This brochure from the National Association for the Education of Young Children comes home with every about-to-be-a-kindergartner at our school. This is their guide to parents for raising a reader and writer. I just condensed it and added a few ideas of my own.
I blogged on how much I liked Dr. Stanley Schmidt’s Life of Fred: Beginning Algebra, As Serious as It Needs to Be.
Good news! I didn’t realize he wrote a whole series of math textbooks: Fractions, Decimals and Percents, Advanced Algebra, Geometry, Trigonometry, Calculus and Statistics.
Life of Fred: Beginning Alegebra as serious as it needs to be is a totally different and actually fun textook method. You go as fast as you want. It teaches algebra — abstract stuff — in relate-able story vignettes. In short, this is the textbook or method for kids who are visual or who need something concrete and non-intimidating to learn algebra. With this textbook, they will actually like algebra.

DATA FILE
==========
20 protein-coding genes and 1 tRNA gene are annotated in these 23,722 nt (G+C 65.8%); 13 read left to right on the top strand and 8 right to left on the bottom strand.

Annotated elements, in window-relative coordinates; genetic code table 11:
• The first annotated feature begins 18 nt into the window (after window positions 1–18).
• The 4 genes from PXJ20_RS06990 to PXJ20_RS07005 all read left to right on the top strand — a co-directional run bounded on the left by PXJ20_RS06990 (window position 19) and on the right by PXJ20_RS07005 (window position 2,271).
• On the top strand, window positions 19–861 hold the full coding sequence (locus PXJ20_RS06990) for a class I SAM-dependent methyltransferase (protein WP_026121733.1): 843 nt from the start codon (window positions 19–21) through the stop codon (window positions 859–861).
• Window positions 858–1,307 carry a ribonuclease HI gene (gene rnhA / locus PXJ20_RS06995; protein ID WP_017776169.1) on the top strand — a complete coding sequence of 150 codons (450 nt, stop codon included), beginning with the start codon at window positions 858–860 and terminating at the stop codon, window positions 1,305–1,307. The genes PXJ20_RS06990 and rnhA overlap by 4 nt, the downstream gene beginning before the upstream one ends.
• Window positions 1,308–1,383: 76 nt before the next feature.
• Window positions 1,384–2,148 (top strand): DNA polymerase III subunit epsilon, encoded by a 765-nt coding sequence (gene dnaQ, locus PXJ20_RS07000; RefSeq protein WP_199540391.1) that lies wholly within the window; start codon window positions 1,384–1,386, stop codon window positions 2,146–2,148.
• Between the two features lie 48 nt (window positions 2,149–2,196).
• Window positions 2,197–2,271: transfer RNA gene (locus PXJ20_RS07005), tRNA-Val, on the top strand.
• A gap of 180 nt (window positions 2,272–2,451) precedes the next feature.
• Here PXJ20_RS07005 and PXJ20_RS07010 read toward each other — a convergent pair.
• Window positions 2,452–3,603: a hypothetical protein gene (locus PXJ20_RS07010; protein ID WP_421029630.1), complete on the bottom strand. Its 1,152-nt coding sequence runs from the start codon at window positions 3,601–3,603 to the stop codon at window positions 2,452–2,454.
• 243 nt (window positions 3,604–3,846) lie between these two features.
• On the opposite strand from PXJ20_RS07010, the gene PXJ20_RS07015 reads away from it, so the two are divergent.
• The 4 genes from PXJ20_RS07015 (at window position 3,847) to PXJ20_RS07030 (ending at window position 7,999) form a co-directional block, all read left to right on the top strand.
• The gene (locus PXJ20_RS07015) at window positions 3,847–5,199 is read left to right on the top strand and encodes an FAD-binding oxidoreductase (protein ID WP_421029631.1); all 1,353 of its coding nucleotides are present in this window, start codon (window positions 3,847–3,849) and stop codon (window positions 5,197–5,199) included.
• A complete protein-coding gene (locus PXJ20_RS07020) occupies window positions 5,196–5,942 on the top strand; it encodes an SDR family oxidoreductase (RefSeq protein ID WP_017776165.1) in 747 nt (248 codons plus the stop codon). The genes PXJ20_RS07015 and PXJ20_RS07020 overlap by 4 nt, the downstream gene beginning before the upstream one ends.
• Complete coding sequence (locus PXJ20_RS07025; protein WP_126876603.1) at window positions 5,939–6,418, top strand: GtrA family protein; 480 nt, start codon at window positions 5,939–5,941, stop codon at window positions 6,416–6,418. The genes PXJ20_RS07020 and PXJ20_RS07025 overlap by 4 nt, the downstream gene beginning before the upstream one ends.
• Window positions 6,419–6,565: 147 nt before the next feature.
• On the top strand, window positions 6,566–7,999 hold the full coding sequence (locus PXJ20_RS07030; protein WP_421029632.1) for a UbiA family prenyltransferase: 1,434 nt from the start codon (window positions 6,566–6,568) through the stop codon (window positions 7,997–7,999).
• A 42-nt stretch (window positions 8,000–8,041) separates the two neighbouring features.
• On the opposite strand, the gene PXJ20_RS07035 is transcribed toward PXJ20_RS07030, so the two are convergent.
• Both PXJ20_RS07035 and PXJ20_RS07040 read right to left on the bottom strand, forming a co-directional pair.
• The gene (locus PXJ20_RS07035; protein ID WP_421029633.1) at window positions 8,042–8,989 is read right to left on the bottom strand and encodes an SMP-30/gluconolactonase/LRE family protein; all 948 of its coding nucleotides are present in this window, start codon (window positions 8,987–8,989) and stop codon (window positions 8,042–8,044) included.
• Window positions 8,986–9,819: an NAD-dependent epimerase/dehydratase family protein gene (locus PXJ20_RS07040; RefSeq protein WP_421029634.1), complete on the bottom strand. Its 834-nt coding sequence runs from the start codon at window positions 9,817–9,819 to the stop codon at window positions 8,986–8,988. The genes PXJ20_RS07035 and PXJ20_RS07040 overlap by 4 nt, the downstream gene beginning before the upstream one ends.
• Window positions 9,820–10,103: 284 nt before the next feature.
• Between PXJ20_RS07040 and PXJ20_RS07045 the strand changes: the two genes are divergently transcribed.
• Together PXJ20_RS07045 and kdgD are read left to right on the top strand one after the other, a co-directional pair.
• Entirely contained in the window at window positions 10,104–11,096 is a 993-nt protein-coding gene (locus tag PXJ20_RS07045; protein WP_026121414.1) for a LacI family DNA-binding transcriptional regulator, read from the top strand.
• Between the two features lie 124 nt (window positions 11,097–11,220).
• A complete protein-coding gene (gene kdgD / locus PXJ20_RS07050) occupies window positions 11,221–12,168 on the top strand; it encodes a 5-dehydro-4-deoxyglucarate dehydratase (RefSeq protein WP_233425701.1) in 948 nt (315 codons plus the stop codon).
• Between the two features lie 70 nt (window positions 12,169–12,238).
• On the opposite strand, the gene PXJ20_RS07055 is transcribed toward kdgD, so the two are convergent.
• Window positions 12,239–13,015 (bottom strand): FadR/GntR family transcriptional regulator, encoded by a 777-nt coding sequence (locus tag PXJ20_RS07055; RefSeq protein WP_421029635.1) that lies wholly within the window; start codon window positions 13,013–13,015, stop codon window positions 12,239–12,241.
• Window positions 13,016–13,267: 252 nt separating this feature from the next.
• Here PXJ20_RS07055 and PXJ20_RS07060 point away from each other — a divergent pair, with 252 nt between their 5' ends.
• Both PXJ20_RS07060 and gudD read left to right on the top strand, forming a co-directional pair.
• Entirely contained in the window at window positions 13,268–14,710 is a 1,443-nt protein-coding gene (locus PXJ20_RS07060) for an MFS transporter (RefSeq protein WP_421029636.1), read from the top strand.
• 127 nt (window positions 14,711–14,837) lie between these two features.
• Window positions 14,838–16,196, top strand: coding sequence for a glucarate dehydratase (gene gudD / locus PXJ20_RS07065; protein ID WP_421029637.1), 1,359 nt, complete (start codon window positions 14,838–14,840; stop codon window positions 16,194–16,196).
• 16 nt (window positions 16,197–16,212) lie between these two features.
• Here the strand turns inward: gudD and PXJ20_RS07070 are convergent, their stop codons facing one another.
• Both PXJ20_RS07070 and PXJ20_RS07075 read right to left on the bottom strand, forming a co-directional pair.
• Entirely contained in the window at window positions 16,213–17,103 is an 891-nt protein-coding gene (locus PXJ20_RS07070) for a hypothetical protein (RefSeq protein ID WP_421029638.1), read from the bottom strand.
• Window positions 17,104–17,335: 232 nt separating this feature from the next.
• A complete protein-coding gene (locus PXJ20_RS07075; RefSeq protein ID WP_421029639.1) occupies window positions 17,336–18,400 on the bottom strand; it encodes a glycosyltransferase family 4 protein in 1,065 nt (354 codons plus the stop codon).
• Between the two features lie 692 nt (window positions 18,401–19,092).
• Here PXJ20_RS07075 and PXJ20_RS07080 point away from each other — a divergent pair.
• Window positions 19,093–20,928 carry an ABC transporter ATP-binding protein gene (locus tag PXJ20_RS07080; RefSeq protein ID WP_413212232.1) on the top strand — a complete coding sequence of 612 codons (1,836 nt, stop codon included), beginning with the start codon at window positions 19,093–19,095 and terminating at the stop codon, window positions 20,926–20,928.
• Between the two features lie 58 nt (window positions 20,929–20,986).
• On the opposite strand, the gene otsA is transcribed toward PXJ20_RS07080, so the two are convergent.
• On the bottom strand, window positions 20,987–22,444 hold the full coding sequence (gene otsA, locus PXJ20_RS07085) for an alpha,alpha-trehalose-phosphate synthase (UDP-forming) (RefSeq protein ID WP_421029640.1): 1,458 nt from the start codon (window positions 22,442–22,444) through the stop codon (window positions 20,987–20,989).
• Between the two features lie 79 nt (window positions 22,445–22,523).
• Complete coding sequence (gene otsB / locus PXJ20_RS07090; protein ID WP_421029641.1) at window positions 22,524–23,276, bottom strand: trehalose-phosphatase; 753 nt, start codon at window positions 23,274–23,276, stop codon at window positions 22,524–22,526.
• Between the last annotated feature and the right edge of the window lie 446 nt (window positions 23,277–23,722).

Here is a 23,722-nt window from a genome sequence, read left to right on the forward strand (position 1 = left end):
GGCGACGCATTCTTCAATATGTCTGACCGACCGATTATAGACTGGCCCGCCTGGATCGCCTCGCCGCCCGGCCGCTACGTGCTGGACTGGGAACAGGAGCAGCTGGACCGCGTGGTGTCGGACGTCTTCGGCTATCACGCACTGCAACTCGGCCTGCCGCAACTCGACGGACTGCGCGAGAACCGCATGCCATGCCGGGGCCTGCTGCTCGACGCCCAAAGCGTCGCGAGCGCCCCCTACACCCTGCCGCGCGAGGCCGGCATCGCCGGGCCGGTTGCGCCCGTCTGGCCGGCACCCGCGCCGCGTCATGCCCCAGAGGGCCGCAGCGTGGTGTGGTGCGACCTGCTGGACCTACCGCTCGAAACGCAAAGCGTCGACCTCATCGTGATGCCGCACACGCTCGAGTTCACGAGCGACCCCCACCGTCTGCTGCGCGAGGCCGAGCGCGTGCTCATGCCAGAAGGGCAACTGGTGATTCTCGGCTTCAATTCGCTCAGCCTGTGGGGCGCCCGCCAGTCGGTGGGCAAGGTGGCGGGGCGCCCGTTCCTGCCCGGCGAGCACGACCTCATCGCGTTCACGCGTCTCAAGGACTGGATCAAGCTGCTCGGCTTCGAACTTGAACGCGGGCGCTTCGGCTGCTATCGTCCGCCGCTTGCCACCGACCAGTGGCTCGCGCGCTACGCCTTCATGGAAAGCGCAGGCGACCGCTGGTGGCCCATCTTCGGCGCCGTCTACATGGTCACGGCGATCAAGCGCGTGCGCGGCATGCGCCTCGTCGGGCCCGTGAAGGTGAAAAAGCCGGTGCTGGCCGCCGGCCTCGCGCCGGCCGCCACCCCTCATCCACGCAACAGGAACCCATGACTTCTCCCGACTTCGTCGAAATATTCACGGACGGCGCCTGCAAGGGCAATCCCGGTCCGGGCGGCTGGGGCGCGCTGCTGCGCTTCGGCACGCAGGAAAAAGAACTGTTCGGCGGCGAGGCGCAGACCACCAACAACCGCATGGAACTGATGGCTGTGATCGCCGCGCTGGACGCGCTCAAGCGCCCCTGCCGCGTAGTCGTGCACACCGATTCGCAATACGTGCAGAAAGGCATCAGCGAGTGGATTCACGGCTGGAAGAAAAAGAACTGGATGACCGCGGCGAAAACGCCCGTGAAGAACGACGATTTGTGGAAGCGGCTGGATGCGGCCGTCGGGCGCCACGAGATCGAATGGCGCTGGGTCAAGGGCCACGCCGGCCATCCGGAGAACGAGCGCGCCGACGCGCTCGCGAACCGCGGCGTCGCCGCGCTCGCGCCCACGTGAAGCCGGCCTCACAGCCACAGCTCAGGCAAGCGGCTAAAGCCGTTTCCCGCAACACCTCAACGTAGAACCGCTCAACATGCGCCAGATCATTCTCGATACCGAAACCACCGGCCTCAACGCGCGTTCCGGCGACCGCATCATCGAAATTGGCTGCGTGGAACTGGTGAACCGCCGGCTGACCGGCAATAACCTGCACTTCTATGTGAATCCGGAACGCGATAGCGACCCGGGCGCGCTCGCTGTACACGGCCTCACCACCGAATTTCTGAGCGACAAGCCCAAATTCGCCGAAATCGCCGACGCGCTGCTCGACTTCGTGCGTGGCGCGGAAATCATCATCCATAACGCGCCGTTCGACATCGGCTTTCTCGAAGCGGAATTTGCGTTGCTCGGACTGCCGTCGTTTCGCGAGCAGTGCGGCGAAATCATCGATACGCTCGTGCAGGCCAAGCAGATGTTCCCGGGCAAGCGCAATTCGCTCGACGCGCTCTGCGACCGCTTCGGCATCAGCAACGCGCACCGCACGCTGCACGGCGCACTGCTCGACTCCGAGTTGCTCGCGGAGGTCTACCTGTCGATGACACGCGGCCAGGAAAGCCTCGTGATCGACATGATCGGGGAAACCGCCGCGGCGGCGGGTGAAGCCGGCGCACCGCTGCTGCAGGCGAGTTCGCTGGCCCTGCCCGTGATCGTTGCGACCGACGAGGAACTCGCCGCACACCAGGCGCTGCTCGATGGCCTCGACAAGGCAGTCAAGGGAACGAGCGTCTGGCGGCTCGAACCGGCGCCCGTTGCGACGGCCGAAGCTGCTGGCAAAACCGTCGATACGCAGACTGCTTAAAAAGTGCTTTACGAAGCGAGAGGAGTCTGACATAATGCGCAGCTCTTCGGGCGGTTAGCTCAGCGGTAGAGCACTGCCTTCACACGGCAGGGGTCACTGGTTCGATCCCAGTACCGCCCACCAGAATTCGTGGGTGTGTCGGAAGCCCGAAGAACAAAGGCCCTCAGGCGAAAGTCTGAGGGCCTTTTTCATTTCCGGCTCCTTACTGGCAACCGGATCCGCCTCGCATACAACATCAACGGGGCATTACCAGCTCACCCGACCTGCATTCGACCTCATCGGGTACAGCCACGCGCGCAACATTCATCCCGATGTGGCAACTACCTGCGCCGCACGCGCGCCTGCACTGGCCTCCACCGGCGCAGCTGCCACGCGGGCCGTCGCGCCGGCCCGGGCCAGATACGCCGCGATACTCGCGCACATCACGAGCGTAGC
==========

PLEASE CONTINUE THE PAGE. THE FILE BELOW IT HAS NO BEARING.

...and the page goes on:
This series is about Sam Gribley living unhappily in New York City who runs away to some forgotten family land in the Catskill Mountains. He learns to live off the land with the help of a kindly librarian, a falcon baby, a flint and steele, penknife, and a ball of cord. He is joined by his sister in book two, and book three chronicles Frightful’s migration journal south.
Take the hockey-puck-on-a-rod test a Michigan high school kid cobbled together to help figure out if a knock on the head has caused a concussion. Sports medicine specialists are increasingly worried about the long-term implications of mild, repeated head trauma.